God’s love is not static or unchanging. It is a growing experience in our relationship with the Lord. “God so loved the world” (John 3:16), but He also loves the obedient believer in a special or more intimate way (John 16:27; cf. 13:23; 14:21, 23). God rewards obedience with a special experience of His love. Hence, when a believer obeys, Christ will reveal more of Himself to him or her leading to a deeper intimacy with God the Father and God the Son. It can also be said that unloving and unbelieving Christians will not experience this special kind of love from the Father.

Wilkin writes, “For a believer to abide experientially in the love of God, he must hold fast to the faith both doctrinally and morally (cf. 14:15; 15:14; cf. Jude 21).” 2 We cannot do this in our own strength. We must rely on God the Father through prayer to remain faithful to the Christian faith (cf. John 16:23-26).

God often uses troubling times to deepen our experience of His love for us. This was what happened to missionaries, Charlie and Frauke Schaefer, who were serving the Lord in Germany. One morning, when Frauke was getting ready to leave for a conference and Charlie was out on a run, Charlie did not return home. Frauke became alarmed and went looking for him in likely places, but he was not to be found in any of them. After she called the police, she learned that Charlie had been taken to the hospital after collapsing during his run. There was bleeding of an unknown cause inside his skull.

“After Charlie’s collapse, Frauke felt distant from God and was evading His presence. Although communication between her and God was good, she had gnawing questions when she slowed down. Why did this happen when we were doing what we believed God wanted us to do? How could Charlie’s collapse fit into God’s plan. Why were we unable to lead the retreat that was so diligently prepared and prayed for? After a while, Frauke gained courage to direct these questions to God. An immediate response came through the peace of realizing God was assuring her, ‘I am with you and I know.’ God also seemed to be saying that deepening our love and trust in Him was more important than ministering to others at the moment.” 3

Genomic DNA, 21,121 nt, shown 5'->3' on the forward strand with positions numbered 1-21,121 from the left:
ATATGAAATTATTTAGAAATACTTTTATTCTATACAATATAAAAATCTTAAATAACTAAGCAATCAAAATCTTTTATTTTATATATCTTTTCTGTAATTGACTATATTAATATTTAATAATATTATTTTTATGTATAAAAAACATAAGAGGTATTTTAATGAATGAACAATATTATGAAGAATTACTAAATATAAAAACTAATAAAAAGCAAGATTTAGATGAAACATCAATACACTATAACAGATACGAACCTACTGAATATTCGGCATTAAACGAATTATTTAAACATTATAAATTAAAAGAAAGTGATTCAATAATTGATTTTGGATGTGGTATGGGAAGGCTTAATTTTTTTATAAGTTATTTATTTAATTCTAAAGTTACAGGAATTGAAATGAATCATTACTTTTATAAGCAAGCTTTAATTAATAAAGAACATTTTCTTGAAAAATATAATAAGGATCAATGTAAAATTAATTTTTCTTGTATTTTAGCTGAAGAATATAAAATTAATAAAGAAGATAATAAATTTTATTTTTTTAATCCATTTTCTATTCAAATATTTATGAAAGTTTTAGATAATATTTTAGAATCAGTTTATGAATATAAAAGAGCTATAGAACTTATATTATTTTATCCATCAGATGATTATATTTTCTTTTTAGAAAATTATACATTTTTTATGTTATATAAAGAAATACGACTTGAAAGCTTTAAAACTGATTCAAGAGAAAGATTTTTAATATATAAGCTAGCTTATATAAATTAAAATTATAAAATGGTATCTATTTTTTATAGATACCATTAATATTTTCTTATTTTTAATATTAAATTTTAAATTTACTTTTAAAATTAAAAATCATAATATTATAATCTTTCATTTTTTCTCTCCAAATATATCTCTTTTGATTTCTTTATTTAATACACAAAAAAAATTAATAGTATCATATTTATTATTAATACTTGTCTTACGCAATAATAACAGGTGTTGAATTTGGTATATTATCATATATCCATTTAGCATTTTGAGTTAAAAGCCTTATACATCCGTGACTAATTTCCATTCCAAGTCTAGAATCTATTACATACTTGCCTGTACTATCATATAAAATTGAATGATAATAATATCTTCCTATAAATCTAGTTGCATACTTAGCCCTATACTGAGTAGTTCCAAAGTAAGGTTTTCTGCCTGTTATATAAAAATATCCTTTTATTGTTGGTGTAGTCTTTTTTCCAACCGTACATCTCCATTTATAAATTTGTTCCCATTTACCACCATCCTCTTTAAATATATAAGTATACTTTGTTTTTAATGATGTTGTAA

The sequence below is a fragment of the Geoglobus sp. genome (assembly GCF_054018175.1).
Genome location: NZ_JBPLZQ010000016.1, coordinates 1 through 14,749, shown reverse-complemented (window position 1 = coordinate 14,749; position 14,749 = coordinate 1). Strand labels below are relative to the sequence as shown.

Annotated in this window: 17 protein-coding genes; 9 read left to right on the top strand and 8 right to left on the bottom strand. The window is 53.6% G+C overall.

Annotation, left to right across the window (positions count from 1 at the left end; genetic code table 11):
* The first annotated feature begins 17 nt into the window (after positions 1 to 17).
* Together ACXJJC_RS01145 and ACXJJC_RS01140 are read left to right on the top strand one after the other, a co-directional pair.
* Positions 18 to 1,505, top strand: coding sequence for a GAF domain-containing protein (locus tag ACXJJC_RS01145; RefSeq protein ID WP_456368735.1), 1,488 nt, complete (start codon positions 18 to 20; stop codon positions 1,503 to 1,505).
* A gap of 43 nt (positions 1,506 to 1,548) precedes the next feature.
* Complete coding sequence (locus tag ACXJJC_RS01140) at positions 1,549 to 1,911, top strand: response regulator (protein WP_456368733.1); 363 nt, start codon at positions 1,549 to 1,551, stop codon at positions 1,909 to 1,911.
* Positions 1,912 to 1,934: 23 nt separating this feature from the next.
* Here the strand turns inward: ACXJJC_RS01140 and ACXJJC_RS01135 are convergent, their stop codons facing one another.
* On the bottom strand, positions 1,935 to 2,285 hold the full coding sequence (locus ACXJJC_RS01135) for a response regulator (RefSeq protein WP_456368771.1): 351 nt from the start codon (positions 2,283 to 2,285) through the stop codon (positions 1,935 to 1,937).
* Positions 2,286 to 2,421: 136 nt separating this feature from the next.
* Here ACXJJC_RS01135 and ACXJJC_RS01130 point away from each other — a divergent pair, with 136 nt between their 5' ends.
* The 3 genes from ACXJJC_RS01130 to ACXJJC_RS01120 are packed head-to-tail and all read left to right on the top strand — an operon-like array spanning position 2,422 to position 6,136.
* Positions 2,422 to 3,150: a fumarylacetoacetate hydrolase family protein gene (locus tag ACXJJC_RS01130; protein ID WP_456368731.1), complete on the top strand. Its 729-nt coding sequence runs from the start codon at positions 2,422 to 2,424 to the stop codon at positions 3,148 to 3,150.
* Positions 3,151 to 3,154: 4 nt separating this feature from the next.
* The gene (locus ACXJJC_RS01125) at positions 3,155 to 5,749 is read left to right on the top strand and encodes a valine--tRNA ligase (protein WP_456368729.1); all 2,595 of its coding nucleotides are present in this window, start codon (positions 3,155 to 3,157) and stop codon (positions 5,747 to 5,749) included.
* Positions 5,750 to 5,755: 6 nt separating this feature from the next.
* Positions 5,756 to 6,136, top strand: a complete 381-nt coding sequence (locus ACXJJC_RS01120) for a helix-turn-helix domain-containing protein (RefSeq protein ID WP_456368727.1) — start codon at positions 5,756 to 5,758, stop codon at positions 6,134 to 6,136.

Instead of doubting God’s love for us when we face challenges, we are to embrace the truth that God may allow personal suffering in our lives to take us where He knows we must go to experience the fullness of His love for us. God does not just want to tell us that He loves us. He wants to show us that He loves us and this often takes place in the context of pain and suffering. Knowing we are warmly loved by the Father, can give us courage during those difficult times.

Prayer: Father God, thank You for not just telling me that You love me, but for permitting me to go through challenging times to deepen my experience of Your unfailing love for me. Much of my Christian life I have known intellectually that You love me, but in recent years You are showing me how much You love me as I go through various difficulties in life. The more I experience the warmth of Your love, Father, the more I can face opposition and painful trials with courage. Thank You for fighting the battles I could never fight or win on my own. Thank You for being my best Friend. In Jesus’ name I pray. Amen.